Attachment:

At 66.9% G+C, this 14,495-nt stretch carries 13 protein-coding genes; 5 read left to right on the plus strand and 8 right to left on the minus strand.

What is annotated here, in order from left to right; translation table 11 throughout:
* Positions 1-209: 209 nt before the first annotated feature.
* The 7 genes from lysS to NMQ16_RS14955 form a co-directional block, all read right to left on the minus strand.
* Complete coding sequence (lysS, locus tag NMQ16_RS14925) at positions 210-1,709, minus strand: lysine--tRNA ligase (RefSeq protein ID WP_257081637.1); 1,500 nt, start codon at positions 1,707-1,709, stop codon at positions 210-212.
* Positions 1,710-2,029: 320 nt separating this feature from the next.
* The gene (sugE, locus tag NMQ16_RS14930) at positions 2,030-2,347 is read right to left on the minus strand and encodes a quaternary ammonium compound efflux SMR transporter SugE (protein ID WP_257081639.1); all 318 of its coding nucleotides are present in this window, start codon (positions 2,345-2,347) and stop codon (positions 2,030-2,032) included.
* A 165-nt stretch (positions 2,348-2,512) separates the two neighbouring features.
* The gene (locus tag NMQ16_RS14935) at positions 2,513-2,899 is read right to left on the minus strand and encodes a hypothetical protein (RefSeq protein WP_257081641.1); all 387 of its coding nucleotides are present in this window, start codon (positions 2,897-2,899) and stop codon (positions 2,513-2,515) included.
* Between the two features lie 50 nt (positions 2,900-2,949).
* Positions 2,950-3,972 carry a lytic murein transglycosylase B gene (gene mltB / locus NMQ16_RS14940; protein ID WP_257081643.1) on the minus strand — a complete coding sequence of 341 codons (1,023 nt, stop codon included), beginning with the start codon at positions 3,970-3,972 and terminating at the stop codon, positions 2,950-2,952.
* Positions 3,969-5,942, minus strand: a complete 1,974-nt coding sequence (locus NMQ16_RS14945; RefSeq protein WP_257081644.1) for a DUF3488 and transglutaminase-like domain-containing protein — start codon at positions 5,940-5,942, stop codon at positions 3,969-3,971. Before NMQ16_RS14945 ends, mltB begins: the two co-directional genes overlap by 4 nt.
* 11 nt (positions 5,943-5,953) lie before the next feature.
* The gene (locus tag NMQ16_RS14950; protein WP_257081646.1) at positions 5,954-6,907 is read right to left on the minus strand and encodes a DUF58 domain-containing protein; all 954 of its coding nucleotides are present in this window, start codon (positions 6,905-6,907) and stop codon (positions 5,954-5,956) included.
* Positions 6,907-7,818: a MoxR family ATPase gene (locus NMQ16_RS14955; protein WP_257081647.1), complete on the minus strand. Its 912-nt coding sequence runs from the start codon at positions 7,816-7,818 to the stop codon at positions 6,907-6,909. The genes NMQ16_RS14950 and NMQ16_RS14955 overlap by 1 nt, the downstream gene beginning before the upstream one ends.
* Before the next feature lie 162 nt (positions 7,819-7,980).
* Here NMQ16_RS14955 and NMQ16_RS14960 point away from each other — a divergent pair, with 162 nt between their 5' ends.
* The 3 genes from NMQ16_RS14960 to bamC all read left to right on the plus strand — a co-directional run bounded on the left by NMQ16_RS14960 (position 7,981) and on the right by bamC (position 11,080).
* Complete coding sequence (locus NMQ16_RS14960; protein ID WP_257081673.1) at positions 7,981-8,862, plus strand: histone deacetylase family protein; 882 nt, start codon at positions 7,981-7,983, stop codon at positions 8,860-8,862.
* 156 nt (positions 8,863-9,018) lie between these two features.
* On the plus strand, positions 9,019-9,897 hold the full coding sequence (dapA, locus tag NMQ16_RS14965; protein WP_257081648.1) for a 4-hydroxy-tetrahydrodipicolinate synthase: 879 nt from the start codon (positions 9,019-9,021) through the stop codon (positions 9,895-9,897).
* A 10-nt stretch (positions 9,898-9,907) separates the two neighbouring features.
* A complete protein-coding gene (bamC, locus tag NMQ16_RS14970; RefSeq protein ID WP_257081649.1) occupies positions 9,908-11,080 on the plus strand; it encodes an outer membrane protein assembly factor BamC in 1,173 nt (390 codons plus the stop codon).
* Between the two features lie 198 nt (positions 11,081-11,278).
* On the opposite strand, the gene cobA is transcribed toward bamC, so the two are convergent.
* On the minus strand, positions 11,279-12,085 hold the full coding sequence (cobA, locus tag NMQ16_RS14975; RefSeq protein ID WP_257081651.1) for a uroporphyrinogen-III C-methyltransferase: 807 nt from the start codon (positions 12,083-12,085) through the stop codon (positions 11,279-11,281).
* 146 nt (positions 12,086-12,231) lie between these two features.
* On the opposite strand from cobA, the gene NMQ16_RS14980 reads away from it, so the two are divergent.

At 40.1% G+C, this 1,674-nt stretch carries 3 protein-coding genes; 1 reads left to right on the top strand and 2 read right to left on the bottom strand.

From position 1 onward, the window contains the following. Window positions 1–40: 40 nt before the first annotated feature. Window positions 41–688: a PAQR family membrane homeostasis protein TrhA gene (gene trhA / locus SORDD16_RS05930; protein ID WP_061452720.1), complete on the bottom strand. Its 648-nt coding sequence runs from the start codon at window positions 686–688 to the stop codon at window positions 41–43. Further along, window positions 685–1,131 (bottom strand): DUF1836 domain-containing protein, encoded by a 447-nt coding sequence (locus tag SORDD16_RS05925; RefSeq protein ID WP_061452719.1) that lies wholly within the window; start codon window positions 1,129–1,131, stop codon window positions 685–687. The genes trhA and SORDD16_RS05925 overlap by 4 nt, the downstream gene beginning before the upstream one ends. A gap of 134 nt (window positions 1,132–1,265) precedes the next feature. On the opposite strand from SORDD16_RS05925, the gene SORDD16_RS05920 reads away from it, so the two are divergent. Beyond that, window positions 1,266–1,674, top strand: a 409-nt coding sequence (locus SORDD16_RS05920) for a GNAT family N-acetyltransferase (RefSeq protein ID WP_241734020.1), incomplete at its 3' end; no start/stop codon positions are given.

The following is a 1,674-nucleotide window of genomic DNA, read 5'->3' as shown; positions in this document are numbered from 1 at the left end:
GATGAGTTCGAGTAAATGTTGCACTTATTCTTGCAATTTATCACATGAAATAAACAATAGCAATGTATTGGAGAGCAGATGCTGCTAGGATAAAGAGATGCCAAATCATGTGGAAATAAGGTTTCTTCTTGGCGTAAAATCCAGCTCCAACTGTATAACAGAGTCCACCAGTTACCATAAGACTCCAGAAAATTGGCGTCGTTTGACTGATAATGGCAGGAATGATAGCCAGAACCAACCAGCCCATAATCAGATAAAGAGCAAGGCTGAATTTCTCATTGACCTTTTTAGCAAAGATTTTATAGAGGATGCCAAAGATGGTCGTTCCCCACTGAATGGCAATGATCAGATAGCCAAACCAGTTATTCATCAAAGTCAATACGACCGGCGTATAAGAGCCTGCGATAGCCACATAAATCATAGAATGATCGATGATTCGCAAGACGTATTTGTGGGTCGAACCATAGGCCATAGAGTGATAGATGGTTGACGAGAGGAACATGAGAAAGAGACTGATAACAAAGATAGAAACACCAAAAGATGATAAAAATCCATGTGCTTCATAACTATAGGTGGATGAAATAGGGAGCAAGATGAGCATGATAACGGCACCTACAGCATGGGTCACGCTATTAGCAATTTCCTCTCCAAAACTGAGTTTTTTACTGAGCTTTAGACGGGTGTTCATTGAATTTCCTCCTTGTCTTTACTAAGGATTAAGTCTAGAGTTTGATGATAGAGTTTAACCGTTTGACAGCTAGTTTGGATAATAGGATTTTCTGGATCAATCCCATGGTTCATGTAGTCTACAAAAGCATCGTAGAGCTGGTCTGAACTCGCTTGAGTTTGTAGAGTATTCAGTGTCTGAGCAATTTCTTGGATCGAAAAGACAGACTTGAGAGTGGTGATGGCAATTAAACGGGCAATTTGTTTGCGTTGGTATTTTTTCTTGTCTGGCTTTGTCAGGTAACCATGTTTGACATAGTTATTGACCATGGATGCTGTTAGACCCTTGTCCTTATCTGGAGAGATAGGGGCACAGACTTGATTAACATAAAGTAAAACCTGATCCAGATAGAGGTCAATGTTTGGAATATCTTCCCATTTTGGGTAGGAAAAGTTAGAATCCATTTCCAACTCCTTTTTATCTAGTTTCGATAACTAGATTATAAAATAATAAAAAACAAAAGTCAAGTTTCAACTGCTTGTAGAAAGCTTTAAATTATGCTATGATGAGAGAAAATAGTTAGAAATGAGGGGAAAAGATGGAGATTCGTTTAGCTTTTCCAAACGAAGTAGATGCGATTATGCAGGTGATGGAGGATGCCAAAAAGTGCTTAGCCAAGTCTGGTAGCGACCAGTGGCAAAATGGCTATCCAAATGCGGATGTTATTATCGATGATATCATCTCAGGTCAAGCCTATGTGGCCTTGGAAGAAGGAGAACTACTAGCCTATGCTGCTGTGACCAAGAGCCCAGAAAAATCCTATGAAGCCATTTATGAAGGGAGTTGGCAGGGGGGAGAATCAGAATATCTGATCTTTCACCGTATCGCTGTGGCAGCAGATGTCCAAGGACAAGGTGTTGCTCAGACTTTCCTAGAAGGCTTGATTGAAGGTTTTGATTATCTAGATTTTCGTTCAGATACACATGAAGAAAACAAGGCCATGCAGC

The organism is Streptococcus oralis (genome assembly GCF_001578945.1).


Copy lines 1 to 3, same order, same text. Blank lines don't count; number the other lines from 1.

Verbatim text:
At 66.9% G+C, this 14,495-nt stretch carries 13 protein-coding genes; 5 read left to right on the plus strand and 8 right to left on the minus strand.

What is annotated here, in order from left to right; translation table 11 throughout:
* Positions 1-209: 209 nt before the first annotated feature.